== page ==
The commission must license a research project involving human subjects, including social science research before it is commenced. University research is exempted from this provision. It is an offense to violate this provision, which attracts a fine of up to USD 60,000or 5 years in jail.

Accreditation of research institutes

This is provided for under section 17. Accordingly, any institution that desires to carry out biomedical research must be accredited by the commission. Such an institute must by necessity form an Institutional Review Committee (IRC) in line with standard operating procedures established by the commission. It is the duty of such an IRC to approve protocols on behalf of the commission, to monitor adherence of researchers to their protocols, and to submit an annual report of its activities to the commission.

Guidelines by the commission

The commission has prepared several guidelines that touch on the formation of an IRC, material transfer, animal care, and standard operating procedures. The latter document concerns itself with formation of an IRC, processes for approval of research protocols, and monitoring and evaluation. The guidelines, for approval of research protocols on their part, are quite detailed, and they require an applicant researcher to indicate institutional affiliation and co-researchers (if any); to provide a scientifically sound protocol providing for informed consent, withdrawal from the study, lack of inducements, and sources of funding; to provide for aspects of benefits sharing with the community; and mitigation of adverse effects (if any).

In addition, the guidelines produced by the Commission to a very large extent incorporate all the requirements of the UNESCO Declaration on Bioethics as well as the latest version of the Helsinki Declaration.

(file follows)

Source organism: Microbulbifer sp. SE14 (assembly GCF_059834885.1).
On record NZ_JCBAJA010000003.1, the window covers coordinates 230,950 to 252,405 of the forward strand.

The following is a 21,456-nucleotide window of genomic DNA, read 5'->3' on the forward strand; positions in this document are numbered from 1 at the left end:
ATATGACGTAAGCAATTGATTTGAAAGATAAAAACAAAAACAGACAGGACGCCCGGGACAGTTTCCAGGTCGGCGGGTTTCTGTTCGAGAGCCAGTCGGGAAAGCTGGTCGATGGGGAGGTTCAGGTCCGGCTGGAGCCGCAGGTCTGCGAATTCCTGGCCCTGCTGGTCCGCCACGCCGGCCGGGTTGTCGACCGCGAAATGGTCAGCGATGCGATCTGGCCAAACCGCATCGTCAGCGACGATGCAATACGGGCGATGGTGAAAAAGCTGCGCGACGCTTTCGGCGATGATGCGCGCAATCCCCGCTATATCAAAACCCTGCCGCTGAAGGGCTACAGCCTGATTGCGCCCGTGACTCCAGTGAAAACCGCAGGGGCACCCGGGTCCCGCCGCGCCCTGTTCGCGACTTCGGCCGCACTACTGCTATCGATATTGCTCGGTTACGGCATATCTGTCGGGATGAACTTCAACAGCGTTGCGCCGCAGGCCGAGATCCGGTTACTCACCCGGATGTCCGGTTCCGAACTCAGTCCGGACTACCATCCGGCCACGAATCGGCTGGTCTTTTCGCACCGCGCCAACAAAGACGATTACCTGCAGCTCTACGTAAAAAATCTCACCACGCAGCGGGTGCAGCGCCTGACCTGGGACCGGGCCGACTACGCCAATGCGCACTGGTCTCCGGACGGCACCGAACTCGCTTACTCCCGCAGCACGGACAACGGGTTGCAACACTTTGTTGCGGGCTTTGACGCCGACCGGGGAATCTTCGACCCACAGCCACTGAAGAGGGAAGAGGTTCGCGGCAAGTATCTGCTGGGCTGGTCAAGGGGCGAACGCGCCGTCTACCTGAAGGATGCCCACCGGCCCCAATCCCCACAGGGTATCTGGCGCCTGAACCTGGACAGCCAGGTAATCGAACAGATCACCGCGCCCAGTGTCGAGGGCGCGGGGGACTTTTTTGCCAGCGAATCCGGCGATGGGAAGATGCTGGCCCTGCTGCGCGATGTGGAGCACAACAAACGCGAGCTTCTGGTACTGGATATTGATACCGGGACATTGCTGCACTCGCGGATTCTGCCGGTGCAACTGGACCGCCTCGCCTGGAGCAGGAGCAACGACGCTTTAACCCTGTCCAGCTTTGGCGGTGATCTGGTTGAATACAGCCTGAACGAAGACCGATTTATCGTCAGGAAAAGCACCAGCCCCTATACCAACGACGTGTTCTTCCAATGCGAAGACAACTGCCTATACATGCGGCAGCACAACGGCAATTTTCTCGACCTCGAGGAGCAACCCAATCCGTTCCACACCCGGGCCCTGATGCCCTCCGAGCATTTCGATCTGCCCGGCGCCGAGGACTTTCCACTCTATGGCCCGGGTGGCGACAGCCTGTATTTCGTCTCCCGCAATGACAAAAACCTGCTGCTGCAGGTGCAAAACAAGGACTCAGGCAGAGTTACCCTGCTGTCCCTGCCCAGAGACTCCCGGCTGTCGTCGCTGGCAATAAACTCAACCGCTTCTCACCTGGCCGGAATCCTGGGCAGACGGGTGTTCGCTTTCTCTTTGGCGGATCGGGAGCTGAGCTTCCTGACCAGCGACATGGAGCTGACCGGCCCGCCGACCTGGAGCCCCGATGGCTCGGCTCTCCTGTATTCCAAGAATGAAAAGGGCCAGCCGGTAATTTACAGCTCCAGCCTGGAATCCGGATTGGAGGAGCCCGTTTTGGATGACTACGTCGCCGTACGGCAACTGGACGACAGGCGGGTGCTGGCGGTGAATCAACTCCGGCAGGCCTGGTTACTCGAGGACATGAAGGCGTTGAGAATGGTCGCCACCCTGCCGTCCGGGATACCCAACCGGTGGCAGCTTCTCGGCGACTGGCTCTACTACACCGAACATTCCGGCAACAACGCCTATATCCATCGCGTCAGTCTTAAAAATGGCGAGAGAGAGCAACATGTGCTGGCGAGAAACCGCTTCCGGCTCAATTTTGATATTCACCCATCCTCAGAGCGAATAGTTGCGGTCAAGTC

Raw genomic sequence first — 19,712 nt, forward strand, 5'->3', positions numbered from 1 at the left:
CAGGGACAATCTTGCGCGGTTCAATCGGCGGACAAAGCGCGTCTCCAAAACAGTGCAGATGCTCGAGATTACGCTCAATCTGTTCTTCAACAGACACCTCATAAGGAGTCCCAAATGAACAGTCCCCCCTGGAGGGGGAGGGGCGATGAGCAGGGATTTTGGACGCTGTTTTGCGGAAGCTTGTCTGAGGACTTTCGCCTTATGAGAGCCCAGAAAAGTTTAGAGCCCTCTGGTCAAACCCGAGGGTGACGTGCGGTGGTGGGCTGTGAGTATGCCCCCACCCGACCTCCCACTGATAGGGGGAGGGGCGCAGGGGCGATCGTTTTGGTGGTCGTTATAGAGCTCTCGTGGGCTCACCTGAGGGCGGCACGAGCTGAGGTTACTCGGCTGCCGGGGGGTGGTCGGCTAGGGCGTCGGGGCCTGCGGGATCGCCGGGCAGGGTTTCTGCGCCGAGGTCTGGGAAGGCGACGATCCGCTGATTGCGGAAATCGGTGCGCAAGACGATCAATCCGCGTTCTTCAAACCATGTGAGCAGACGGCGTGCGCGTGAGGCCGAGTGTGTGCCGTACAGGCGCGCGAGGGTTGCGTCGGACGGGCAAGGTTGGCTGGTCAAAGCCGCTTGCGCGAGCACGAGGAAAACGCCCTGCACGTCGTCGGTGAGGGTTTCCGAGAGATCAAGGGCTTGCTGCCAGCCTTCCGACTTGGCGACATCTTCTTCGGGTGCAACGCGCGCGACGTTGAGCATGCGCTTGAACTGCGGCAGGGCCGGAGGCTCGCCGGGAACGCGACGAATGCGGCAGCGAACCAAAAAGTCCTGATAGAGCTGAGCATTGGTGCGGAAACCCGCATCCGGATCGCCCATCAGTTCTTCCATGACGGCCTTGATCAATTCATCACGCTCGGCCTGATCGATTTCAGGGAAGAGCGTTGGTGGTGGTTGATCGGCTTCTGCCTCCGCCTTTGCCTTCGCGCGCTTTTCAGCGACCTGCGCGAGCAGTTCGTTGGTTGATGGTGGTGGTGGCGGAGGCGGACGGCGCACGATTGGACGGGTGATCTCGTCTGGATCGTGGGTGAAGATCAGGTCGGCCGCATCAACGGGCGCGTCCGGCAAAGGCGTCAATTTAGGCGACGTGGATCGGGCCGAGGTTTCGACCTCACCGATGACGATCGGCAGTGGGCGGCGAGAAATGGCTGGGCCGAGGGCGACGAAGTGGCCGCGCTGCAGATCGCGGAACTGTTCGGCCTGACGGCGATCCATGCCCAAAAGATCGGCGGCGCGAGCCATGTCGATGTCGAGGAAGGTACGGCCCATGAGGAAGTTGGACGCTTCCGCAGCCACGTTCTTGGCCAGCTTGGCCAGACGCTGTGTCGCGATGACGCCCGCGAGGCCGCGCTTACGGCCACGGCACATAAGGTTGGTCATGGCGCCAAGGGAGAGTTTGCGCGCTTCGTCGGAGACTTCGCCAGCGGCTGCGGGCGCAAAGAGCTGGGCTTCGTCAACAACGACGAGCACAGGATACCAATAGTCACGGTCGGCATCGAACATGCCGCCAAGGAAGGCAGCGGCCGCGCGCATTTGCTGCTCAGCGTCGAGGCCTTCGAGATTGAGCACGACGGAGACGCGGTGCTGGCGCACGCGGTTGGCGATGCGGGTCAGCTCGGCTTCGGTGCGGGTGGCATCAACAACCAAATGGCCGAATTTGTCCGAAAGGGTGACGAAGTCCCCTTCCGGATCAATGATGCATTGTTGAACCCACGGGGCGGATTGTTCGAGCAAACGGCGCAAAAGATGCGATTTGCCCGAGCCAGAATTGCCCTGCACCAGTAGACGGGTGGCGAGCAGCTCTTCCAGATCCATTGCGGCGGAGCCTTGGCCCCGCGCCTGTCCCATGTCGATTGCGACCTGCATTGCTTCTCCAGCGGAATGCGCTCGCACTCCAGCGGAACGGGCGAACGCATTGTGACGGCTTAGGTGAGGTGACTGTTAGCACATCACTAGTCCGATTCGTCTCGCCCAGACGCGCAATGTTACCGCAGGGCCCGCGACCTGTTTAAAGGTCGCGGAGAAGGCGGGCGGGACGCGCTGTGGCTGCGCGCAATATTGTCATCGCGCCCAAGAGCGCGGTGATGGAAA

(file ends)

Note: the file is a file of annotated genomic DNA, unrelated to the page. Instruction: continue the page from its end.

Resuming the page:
Previously, it was very difficult to monitor research, especially from and or by foreigners. As a result, many foreigners exploited the legal lacuna and did research sometimes in the most unethical way. Under the current law, unethical research practices have been criminalized.


   What Challenges, If Any, Still Remain in the Regulation of Biomedical Research in Kenya? Top


The fact of a legal and institutional framework shows a serious desire by the country to regulate biomedical research. However, the success of such efforts will depend largely on human and financial capital. Capacity, as it relates to human resources, is a major challenge. This is made worse by the exportation of highly qualified doctors and scientists under the rubric of "brain drain" to other countries. For example, it has been estimated that there are more Kenyan doctors working outside of the country than those in the public service. There is, therefore, a need to train and retain those persons, who should play the role of gatekeepers through the ERCs, and to cascade such training to students to be part of their course work. Another challenge relates to an overlap of functions with other institutions. For example, the Pharmacy and Poisons Board is responsible for drug trials. The Biosafety Authority controls the transfer of materials for biotechnology. The National Environment and Management Authority is the designated authority for implementing the 1992 UN Convention on Biological Diversity. As such, it controls research using genetic materials and elements of materials transfer. The Kenya Wildlife Services administers the International Convention in Trade of Endangered Species. As such, experiments involving certain endangered materials including certain algae, bacteria, and plants will need their approval. This means, there is a need to harmonize the approval process so that a researcher does not spend a lot of time knocking on several doors in search of approval.

Monitoring and evaluation pose another challenge. The need to monitor whether researchers are actually following the approved protocols cannot be overstated. However, such monitoring and evaluation relies on self-reporting of accredited institutions. At these institutions, those who can and should monitor are themselves engaged full time elsewhere. There are no specific "police officers" foreseen by the Act for such purposes. There is, therefore, a risk of researchers going "wild". Participants may not be able to give reliable feedback as most confuse treatment with research. The aspect of monitoring and evaluation needs to be enhanced and to ensure that researchers operate within the approved proposals. Whereas the requirement of Institutional Review Boards (IRBs) to report annually to the commission is a good measure, IRBs need to be more involved in monitoring ongoing projects. So far, it has been left to IRBs to monitor and identify or intervene where unethical practices are detected.